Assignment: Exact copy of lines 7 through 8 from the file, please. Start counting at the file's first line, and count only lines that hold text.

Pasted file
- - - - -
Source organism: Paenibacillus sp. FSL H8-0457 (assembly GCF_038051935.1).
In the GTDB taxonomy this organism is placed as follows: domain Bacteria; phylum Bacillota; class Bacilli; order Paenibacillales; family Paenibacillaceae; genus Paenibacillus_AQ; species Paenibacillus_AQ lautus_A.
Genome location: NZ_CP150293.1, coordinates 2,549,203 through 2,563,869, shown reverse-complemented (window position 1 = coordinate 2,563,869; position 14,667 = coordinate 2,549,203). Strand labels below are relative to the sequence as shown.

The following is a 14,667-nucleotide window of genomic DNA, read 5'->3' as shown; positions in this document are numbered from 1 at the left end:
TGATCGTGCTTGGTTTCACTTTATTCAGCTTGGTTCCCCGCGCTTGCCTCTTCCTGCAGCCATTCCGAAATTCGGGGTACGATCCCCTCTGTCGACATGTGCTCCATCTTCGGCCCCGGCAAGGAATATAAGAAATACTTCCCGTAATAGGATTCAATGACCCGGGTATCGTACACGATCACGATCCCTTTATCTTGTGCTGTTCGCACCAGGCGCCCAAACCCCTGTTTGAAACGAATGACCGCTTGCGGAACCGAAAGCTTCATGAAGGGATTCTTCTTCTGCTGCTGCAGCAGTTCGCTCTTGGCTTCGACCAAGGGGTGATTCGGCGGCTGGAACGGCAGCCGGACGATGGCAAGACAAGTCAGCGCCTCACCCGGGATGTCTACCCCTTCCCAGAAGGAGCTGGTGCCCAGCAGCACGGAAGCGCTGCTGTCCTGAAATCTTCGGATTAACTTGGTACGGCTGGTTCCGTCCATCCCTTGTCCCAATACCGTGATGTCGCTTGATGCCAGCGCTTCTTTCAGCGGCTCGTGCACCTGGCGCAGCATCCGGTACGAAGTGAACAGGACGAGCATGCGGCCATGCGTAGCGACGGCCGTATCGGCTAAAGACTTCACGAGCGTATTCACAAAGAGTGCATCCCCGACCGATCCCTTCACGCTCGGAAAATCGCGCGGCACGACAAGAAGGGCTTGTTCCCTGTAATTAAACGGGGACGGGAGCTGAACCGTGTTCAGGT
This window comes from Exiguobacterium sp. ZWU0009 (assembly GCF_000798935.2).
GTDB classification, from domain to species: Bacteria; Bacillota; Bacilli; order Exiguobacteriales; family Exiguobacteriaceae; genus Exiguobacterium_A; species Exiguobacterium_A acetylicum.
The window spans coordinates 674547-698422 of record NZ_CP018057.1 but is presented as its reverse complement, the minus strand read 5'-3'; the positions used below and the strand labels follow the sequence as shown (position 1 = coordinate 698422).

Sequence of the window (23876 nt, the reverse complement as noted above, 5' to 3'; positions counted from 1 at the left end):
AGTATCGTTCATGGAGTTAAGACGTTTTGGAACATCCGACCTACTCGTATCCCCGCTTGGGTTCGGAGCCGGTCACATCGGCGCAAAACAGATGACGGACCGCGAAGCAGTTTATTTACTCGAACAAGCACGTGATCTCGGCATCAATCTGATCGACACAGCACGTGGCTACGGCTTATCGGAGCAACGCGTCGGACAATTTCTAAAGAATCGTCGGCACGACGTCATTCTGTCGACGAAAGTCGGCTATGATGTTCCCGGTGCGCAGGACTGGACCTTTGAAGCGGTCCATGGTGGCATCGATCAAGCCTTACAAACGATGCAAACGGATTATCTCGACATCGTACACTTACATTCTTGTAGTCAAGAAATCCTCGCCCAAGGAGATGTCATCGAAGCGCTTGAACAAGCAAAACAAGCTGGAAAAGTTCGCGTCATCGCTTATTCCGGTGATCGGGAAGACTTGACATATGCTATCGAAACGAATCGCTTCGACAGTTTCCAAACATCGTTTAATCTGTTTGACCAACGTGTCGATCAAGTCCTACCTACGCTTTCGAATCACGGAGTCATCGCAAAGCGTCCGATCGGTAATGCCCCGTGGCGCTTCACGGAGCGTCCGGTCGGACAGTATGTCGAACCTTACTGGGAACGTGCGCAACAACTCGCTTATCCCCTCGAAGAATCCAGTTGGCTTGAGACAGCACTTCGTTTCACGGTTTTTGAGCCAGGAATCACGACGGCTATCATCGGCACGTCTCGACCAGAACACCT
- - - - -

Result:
GTDB classification, from domain to species: Bacteria; Bacillota; Bacilli; order Exiguobacteriales; family Exiguobacteriaceae; genus Exiguobacterium_A; species Exiguobacterium_A acetylicum.
The window spans coordinates 674547-698422 of record NZ_CP018057.1 but is presented as its reverse complement, the minus strand read 5'-3'; the positions used below and the strand labels follow the sequence as shown (position 1 = coordinate 698422).